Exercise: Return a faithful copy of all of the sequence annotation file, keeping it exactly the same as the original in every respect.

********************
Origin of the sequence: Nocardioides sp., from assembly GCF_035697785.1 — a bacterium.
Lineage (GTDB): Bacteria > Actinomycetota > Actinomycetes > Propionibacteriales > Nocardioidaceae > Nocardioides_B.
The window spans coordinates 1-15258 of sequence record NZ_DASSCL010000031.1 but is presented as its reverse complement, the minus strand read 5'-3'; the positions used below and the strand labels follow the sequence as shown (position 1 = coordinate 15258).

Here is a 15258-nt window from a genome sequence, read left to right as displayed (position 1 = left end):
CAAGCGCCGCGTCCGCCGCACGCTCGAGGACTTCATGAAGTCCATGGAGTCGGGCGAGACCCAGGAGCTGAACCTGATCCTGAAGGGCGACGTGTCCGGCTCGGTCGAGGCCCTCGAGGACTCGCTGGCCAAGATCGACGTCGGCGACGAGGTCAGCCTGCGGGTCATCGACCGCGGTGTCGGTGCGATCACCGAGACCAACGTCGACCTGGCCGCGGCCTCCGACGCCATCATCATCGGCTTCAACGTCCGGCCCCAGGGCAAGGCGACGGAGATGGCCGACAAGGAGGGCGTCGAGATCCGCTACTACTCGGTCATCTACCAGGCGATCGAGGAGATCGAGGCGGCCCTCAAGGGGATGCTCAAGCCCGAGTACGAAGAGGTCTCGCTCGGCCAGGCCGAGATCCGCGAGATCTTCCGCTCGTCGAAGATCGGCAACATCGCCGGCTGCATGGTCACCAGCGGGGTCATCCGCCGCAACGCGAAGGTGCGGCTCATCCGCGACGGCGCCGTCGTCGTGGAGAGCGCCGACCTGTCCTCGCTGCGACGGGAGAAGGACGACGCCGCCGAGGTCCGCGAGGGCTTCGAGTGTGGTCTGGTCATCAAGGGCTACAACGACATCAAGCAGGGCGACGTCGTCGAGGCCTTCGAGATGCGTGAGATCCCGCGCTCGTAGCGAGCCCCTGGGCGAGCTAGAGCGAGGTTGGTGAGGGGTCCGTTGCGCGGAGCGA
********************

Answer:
Origin of the sequence: Nocardioides sp., from assembly GCF_035697785.1 — a bacterium.
Lineage (GTDB): Bacteria > Actinomycetota > Actinomycetes > Propionibacteriales > Nocardioidaceae > Nocardioides_B.
The window spans coordinates 1-15258 of sequence record NZ_DASSCL010000031.1 but is presented as its reverse complement, the minus strand read 5'-3'; the positions used below and the strand labels follow the sequence as shown (position 1 = coordinate 15258).

Here is a 15258-nt window from a genome sequence, read left to right as displayed (position 1 = left end):
CAAGCGCCGCGTCCGCCGCACGCTCGAGGACTTCATGAAGTCCATGGAGTCGGGCGAGACCCAGGAGCTGAACCTGATCCTGAAGGGCGACGTGTCCGGCTCGGTCGAGGCCCTCGAGGACTCGCTGGCCAAGATCGACGTCGGCGACGAGGTCAGCCTGCGGGTCATCGACCGCGGTGTCGGTGCGATCACCGAGACCAACGTCGACCTGGCCGCGGCCTCCGACGCCATCATCATCGGCTTCAACGTCCGGCCCCAGGGCAAGGCGACGGAGATGGCCGACAAGGAGGGCGTCGAGATCCGCTACTACTCGGTCATCTACCAGGCGATCGAGGAGATCGAGGCGGCCCTCAAGGGGATGCTCAAGCCCGAGTACGAAGAGGTCTCGCTCGGCCAGGCCGAGATCCGCGAGATCTTCCGCTCGTCGAAGATCGGCAACATCGCCGGCTGCATGGTCACCAGCGGGGTCATCCGCCGCAACGCGAAGGTGCGGCTCATCCGCGACGGCGCCGTCGTCGTGGAGAGCGCCGACCTGTCCTCGCTGCGACGGGAGAAGGACGACGCCGCCGAGGTCCGCGAGGGCTTCGAGTGTGGTCTGGTCATCAAGGGCTACAACGACATCAAGCAGGGCGACGTCGTCGAGGCCTTCGAGATGCGTGAGATCCCGCGCTCGTAGCGAGCCCCTGGGCGAGCTAGAGCGAGGTTGGTGAGGGGTCCGTTGCGCGGAGCGA